A house has stood on the site since the Doomsday Book. It is thought that the house was possibly grander in the past as a 1907 map we have shows it being on the site of a former Manor House. Parts of the current building date back to the 17th century (probably around 1642) and parts to the 18th but a major re-ordering was done around 1810. There has been very little maintenance done on the building in recent decades.

The name Trevelyan comes from one of two possible sources

Tre plus melin = homestead plus mill

Tre plus Melian = farmstead of Melian

Whatever the origin before 1066 it was held by Alric and he paid tax for 7 ½ acres.

Trevelyans (spelling of the name has several variations) owned the house most of that time but seldom lived there, it was usually let out after the 1480s when the family moved to Nettlecombe Hall due to the marriage of Sir John Trevilian to Lady Whalesborough (a descendent of Sir Walter Raleigh). Nettlecombe remained in the Trevelyan family until the early 20th Century.

In fact for a significant period (1615 – 1735) a family with the surname Bastard rented Trevelyan which would originally have had farm land associated with it. In the 1930s the property was sold for the first time in around 1000 years. The reason for the sale is not known but local folk lore tells of fields being lost to local farmers in card games. In 1951 my Grandfather bought back the house but not any of the farmland.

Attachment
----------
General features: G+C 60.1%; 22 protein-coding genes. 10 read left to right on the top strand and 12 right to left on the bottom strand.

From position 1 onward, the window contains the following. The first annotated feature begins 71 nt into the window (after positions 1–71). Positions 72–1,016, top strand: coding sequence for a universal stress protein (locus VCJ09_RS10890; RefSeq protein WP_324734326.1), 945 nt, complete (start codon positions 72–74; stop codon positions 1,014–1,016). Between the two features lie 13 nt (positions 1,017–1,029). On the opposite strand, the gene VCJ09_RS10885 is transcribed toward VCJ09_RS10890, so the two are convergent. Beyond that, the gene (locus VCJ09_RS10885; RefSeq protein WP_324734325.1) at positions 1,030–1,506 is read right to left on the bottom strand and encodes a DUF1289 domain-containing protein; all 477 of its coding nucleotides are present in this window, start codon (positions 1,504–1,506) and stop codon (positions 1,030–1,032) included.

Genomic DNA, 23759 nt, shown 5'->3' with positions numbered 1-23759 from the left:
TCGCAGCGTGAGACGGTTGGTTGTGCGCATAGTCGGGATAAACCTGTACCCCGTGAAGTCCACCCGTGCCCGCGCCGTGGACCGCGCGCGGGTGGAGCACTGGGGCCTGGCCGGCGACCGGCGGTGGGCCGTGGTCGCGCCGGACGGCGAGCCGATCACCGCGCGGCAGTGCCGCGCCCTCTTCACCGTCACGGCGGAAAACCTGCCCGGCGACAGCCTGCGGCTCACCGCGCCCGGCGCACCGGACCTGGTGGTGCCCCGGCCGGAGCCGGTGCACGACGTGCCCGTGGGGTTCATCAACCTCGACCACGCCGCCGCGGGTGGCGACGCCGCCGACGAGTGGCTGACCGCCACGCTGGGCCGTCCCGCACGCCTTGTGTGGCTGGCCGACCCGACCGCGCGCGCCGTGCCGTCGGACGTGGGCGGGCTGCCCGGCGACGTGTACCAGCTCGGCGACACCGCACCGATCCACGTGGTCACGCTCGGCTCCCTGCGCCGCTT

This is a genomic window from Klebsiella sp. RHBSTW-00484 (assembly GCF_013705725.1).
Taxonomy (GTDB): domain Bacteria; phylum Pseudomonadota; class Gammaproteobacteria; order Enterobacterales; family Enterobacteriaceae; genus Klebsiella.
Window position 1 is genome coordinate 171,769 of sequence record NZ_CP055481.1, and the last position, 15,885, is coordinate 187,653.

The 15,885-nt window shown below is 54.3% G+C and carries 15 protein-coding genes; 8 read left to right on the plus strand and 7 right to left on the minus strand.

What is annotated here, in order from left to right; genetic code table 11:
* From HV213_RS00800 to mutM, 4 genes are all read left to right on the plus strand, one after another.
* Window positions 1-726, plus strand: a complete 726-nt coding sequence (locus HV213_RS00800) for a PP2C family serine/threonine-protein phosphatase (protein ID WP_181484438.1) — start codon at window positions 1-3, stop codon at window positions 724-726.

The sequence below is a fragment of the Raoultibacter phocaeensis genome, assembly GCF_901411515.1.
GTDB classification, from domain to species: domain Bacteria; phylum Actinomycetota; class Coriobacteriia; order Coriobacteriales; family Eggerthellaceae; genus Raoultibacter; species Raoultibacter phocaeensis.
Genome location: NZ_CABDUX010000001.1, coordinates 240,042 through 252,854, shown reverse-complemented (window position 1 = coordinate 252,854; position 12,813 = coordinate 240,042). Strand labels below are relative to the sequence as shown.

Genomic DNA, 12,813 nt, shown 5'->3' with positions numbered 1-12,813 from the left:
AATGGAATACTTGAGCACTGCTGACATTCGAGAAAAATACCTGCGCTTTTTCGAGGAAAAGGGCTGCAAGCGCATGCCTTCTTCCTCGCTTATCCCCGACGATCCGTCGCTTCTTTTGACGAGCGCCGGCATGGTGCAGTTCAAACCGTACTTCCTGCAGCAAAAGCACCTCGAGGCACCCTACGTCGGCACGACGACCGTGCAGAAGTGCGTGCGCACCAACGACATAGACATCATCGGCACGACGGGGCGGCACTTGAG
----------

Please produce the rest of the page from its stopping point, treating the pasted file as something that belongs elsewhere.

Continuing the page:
Just to make things more interesting the house is Grade II Listed. That means you can’t do any work without the approval of the council conservation officer. This involves a formal application and a lot of paperwork, and of course some cost.

The recent history of the house is that after my Grandfather’s death in 1953 the house was rented on long term rents to various people until 2014.  In 2014 we inherited the house and we moved into the house full time in October 2016.

The house was listed on 30th April allegedly when it was nominated by a member of the public.